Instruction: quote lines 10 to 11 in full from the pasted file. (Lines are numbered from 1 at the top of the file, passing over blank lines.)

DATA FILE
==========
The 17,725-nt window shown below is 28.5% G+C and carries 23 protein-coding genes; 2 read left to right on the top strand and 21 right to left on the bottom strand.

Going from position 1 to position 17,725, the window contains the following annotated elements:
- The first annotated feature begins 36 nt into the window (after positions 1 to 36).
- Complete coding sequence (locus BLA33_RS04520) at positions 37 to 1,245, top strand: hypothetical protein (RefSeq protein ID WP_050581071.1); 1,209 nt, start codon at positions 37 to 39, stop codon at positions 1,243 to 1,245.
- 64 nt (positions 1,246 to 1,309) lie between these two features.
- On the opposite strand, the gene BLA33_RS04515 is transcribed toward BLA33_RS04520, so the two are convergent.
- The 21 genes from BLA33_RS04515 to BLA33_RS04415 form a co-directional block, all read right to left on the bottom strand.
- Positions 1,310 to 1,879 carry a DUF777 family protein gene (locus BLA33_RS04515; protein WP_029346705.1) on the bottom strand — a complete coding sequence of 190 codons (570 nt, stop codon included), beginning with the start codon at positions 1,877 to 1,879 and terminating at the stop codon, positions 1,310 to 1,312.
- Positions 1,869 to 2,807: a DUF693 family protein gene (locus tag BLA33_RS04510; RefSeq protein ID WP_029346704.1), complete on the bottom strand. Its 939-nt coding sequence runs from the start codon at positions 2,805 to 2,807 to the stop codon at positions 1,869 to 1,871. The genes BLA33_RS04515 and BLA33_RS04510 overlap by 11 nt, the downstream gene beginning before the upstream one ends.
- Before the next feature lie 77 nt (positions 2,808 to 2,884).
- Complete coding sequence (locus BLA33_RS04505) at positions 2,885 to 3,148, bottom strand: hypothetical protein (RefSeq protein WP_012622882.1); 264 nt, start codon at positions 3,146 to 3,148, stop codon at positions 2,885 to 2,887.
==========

- Before the next feature lie 77 nt (positions 2,808 to 2,884).
- Complete coding sequence (locus BLA33_RS04505) at positions 2,885 to 3,148, bottom strand: hypothetical protein (RefSeq protein WP_012622882.1); 264 nt, start codon at positions 3,146 to 3,148, stop codon at positions 2,885 to 2,887.